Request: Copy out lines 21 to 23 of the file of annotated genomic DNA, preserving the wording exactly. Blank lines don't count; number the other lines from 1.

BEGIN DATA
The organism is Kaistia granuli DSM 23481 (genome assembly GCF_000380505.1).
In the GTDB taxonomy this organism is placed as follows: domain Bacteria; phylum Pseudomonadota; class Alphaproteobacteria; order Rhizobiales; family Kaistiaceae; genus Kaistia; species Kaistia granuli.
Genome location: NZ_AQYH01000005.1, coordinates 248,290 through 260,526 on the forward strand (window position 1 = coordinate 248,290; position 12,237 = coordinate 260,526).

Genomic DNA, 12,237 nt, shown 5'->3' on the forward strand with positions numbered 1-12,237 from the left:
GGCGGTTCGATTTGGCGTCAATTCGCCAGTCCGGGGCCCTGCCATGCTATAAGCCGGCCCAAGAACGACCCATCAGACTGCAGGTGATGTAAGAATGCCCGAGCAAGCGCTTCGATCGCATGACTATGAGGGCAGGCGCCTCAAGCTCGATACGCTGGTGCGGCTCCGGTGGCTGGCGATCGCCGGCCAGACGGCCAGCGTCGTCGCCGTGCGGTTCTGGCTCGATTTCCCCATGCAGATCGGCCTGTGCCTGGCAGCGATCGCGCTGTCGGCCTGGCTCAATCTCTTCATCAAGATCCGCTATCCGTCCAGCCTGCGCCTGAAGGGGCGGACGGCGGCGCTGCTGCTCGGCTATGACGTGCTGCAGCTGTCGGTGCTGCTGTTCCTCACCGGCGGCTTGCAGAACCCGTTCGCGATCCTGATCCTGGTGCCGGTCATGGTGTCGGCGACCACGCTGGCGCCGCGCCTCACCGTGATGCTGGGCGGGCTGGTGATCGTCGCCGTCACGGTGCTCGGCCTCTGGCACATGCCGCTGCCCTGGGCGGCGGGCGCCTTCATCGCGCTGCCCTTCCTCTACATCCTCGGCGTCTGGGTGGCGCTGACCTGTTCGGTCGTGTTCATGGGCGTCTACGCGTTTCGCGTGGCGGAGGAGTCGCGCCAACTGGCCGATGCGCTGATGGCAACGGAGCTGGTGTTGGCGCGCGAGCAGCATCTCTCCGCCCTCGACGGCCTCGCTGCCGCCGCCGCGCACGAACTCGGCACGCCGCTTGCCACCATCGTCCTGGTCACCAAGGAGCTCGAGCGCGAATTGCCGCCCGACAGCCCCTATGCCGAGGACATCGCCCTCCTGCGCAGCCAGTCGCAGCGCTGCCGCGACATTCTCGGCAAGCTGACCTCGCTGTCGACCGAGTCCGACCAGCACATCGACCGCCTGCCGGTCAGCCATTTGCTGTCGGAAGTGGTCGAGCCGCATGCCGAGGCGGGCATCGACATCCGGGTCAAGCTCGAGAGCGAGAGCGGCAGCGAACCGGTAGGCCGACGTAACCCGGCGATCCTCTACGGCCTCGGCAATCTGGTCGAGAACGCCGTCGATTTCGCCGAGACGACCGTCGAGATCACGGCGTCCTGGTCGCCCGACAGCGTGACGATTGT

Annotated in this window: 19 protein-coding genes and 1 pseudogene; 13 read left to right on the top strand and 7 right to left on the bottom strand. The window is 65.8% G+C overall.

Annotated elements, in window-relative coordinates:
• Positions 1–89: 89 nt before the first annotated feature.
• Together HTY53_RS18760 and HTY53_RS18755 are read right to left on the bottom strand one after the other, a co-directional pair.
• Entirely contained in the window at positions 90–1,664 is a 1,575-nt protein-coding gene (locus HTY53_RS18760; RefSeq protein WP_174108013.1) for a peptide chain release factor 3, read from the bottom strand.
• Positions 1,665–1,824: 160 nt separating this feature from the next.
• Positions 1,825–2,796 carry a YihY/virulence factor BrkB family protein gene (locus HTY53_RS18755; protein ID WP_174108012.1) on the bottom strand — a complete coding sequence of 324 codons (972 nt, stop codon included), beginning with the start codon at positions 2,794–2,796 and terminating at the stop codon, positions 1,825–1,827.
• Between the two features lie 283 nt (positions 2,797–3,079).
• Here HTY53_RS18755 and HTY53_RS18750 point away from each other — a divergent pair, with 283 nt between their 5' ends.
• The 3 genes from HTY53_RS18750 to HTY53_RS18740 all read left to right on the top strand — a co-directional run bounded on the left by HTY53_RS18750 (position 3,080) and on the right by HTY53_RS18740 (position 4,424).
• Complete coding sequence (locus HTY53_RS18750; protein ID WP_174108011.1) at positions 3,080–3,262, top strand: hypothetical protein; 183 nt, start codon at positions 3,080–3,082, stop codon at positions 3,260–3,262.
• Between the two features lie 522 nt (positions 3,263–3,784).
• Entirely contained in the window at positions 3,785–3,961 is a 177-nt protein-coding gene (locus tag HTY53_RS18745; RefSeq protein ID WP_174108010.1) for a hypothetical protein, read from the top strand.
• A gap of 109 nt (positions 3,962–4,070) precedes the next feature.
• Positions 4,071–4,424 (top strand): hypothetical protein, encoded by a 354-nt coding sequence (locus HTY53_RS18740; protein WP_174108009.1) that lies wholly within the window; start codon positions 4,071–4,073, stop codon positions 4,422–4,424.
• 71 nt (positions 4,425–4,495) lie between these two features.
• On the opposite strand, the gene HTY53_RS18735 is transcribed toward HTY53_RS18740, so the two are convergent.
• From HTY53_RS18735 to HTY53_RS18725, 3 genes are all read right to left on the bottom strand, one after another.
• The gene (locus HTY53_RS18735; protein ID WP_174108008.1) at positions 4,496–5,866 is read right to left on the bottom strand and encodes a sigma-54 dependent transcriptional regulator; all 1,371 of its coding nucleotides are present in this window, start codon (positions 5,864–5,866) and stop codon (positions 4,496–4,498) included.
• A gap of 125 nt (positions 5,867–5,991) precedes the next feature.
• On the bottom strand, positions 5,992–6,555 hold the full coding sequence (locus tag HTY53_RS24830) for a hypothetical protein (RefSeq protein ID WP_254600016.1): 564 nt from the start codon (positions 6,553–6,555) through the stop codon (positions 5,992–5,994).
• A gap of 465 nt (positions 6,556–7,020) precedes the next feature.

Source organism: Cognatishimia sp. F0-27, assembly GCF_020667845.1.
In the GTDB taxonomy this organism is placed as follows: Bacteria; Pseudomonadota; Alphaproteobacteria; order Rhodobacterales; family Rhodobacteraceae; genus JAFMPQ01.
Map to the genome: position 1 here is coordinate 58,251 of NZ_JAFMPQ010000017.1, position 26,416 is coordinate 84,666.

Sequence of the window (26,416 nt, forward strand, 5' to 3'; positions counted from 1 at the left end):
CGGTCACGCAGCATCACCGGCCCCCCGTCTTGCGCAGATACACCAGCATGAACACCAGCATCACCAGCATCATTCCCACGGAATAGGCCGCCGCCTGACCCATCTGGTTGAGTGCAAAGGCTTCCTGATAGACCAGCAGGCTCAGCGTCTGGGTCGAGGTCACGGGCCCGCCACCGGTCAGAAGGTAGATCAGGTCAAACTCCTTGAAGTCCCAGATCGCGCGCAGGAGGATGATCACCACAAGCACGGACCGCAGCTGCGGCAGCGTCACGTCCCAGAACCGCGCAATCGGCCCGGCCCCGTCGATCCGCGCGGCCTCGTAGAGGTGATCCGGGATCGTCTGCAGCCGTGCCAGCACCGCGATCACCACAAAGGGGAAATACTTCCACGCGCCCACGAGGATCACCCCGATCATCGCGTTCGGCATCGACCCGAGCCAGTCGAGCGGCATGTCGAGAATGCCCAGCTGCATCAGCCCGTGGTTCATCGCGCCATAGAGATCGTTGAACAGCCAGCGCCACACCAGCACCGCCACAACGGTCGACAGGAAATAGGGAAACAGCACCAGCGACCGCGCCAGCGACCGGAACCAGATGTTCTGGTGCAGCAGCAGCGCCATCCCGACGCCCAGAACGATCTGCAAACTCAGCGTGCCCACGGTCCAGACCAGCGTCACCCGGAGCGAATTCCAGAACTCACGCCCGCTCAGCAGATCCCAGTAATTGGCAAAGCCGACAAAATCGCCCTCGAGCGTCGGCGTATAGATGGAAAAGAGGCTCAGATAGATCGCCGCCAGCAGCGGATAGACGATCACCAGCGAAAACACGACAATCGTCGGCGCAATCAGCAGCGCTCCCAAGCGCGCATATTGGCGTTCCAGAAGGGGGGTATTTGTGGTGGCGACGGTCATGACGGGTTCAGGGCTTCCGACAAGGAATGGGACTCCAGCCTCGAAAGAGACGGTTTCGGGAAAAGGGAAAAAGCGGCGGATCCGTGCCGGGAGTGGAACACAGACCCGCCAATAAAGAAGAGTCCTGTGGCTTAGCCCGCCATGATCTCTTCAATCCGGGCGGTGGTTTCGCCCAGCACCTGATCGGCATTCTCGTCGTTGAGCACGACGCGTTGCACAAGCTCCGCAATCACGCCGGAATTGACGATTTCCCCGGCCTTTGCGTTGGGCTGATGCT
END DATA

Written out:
• 71 nt (positions 4,425–4,495) lie between these two features.
• On the opposite strand, the gene HTY53_RS18735 is transcribed toward HTY53_RS18740, so the two are convergent.
• From HTY53_RS18735 to HTY53_RS18725, 3 genes are all read right to left on the bottom strand, one after another.